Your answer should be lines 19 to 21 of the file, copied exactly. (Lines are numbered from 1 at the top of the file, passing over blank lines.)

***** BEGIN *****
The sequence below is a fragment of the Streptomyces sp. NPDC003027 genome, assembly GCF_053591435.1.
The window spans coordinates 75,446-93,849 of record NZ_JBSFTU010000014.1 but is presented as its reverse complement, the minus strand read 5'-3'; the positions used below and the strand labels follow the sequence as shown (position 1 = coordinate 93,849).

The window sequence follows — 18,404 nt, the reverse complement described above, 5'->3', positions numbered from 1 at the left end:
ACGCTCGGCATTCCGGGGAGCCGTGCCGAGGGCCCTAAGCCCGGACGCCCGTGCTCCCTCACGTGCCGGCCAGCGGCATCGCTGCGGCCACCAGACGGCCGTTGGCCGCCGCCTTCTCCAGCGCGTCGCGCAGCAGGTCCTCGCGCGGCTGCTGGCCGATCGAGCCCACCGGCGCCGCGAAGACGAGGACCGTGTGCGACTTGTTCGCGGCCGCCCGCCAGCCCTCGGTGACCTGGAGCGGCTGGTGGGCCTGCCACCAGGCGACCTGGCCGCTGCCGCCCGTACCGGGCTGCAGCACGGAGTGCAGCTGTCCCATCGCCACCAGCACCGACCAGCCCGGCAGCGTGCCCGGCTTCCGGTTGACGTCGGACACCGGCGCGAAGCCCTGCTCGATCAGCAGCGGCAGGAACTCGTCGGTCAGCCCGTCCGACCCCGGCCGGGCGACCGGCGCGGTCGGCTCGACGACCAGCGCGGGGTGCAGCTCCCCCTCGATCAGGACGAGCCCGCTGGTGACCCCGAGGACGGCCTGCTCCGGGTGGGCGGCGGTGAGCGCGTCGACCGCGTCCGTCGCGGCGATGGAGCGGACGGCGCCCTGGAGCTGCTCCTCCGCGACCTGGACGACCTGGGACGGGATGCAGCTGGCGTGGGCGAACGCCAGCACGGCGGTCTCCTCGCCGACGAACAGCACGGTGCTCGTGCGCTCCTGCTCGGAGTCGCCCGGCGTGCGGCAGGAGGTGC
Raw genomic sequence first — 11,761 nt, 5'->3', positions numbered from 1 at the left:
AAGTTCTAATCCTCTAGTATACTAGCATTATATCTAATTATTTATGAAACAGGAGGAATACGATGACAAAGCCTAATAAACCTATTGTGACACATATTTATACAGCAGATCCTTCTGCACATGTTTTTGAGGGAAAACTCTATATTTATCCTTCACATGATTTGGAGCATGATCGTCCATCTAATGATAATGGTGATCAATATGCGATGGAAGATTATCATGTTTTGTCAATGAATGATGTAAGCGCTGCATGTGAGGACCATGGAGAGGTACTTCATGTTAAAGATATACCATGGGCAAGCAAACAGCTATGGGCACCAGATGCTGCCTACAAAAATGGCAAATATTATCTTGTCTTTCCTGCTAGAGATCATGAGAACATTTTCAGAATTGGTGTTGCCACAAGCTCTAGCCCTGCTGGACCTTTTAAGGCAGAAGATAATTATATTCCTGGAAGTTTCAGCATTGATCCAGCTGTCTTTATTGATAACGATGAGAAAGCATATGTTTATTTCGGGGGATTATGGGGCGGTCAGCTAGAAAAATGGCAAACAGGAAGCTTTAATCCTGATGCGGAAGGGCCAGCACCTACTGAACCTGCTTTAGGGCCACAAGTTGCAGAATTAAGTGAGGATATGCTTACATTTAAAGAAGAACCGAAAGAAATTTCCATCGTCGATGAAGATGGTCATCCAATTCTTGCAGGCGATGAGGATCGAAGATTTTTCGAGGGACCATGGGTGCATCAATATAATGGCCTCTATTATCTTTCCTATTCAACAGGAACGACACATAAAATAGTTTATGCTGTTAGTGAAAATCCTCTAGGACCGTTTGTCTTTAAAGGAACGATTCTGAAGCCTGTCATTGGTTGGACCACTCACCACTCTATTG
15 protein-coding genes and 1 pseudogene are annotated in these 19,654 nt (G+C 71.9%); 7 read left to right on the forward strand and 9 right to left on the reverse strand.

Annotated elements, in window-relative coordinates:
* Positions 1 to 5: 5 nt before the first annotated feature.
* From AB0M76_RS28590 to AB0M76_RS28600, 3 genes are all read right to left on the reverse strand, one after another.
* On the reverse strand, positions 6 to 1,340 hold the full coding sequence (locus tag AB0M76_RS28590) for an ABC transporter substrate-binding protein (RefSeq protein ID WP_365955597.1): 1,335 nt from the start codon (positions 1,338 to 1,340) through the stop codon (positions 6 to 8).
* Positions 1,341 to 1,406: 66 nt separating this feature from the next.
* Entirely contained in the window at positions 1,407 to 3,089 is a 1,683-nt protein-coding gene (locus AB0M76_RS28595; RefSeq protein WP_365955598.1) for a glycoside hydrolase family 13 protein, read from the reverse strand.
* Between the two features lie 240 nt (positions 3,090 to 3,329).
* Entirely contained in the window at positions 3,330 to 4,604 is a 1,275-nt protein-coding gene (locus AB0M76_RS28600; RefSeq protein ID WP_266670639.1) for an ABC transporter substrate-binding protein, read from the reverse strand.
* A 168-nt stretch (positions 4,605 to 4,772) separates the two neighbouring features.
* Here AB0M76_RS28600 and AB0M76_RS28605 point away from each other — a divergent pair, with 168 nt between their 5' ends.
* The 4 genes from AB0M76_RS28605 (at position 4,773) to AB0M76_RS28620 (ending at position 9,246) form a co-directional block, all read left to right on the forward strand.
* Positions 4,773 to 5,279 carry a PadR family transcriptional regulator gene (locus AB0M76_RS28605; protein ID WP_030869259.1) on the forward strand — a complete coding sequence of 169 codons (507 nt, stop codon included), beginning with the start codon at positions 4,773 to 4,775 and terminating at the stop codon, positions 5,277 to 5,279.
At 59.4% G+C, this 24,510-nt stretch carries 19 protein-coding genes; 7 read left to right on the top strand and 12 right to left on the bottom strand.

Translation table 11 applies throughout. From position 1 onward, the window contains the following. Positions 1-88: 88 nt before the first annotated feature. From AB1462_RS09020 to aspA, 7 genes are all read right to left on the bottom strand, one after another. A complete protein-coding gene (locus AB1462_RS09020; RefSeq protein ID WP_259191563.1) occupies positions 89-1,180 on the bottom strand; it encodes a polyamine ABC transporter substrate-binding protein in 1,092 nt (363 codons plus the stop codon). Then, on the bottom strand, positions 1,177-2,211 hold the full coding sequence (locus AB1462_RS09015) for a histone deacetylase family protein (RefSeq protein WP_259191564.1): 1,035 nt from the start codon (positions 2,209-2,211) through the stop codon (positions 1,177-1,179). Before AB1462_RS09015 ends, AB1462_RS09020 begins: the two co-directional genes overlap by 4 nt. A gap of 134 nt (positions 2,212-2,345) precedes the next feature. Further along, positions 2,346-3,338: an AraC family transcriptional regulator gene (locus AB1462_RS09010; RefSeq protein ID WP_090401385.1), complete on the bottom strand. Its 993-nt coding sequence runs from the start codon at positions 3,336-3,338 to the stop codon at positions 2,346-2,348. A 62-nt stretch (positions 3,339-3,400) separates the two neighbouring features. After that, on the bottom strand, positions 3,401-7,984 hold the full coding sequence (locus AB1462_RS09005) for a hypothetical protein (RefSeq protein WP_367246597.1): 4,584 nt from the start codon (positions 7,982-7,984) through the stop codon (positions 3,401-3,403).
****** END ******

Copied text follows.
* Positions 4,773 to 5,279 carry a PadR family transcriptional regulator gene (locus AB0M76_RS28605; protein ID WP_030869259.1) on the forward strand — a complete coding sequence of 169 codons (507 nt, stop codon included), beginning with the start codon at positions 4,773 to 4,775 and terminating at the stop codon, positions 5,277 to 5,279.
At 59.4% G+C, this 24,510-nt stretch carries 19 protein-coding genes; 7 read left to right on the top strand and 12 right to left on the bottom strand.

Translation table 11 applies throughout. From position 1 onward, the window contains the following. Positions 1-88: 88 nt before the first annotated feature. From AB1462_RS09020 to aspA, 7 genes are all read right to left on the bottom strand, one after another. A complete protein-coding gene (locus AB1462_RS09020; RefSeq protein ID WP_259191563.1) occupies positions 89-1,180 on the bottom strand; it encodes a polyamine ABC transporter substrate-binding protein in 1,092 nt (363 codons plus the stop codon). Then, on the bottom strand, positions 1,177-2,211 hold the full coding sequence (locus AB1462_RS09015) for a histone deacetylase family protein (RefSeq protein WP_259191564.1): 1,035 nt from the start codon (positions 2,209-2,211) through the stop codon (positions 1,177-1,179). Before AB1462_RS09015 ends, AB1462_RS09020 begins: the two co-directional genes overlap by 4 nt. A gap of 134 nt (positions 2,212-2,345) precedes the next feature. Further along, positions 2,346-3,338: an AraC family transcriptional regulator gene (locus AB1462_RS09010; RefSeq protein ID WP_090401385.1), complete on the bottom strand. Its 993-nt coding sequence runs from the start codon at positions 3,336-3,338 to the stop codon at positions 2,346-2,348. A 62-nt stretch (positions 3,339-3,400) separates the two neighbouring features. After that, on the bottom strand, positions 3,401-7,984 hold the full coding sequence (locus AB1462_RS09005) for a hypothetical protein (RefSeq protein WP_367246597.1): 4,584 nt from the start codon (positions 7,982-7,984) through the stop codon (positions 3,401-3,403).